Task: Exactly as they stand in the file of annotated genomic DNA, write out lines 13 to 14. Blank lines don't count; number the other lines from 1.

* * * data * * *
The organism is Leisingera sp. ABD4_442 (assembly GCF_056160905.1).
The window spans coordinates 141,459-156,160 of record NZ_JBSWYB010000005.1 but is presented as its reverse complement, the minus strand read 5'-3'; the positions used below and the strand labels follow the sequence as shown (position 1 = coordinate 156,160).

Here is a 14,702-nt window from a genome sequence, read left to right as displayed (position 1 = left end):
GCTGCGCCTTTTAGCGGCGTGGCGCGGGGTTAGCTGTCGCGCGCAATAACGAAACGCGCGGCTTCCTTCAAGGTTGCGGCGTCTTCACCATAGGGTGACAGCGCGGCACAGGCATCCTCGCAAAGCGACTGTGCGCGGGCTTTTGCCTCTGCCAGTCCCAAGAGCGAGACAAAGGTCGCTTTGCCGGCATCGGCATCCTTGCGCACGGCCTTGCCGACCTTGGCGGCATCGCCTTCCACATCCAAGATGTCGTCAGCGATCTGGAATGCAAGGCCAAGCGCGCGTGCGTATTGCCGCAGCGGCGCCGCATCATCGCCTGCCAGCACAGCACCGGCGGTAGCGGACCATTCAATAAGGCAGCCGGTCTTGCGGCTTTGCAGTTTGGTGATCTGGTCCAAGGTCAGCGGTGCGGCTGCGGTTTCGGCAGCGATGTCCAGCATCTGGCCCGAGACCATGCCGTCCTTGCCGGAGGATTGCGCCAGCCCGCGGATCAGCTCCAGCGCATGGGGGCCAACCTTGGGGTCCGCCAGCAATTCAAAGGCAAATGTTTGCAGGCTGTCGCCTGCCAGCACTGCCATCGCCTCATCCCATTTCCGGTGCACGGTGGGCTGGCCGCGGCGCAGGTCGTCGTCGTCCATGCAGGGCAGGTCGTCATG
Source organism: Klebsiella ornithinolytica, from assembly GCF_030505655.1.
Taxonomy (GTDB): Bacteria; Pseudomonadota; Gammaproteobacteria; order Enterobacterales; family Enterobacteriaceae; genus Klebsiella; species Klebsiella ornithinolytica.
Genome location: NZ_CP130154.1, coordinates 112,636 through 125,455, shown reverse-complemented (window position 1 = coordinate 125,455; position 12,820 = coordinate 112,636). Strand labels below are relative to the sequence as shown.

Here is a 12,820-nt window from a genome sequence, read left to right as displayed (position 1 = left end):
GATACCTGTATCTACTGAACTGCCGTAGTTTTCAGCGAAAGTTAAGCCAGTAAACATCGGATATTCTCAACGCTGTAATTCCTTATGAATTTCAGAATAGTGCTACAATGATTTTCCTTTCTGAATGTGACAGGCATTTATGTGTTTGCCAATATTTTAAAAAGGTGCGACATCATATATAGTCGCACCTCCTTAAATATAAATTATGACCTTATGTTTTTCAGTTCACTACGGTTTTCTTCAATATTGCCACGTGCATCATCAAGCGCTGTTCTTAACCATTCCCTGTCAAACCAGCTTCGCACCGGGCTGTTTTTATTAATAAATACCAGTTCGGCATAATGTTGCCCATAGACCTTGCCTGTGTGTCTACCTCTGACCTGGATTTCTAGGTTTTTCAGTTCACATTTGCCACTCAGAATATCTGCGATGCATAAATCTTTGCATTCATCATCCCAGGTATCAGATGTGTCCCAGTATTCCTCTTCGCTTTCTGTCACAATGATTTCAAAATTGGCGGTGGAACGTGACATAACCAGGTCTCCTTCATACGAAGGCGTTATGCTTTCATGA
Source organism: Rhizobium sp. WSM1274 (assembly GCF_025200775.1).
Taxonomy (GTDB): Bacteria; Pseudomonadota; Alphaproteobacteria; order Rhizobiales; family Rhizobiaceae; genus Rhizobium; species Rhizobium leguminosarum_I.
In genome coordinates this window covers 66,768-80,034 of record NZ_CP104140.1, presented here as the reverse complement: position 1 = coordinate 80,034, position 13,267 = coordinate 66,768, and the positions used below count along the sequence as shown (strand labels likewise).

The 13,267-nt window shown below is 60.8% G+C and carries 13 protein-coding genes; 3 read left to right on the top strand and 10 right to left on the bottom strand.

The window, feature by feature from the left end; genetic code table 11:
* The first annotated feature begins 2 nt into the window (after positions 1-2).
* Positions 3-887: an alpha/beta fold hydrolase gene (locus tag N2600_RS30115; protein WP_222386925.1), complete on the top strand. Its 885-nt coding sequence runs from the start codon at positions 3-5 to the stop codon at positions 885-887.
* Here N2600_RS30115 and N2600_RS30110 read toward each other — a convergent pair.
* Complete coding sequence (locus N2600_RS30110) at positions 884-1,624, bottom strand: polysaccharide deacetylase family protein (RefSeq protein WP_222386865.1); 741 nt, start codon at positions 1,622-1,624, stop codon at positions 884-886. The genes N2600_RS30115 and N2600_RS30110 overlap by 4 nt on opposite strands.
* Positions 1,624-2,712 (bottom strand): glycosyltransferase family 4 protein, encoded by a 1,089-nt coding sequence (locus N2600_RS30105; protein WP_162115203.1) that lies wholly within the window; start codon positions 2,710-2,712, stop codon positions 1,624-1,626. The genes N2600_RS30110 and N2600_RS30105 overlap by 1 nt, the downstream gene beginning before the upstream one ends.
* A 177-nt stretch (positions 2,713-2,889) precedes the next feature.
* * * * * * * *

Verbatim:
The 13,267-nt window shown below is 60.8% G+C and carries 13 protein-coding genes; 3 read left to right on the top strand and 10 right to left on the bottom strand.

The window, feature by feature from the left end; genetic code table 11: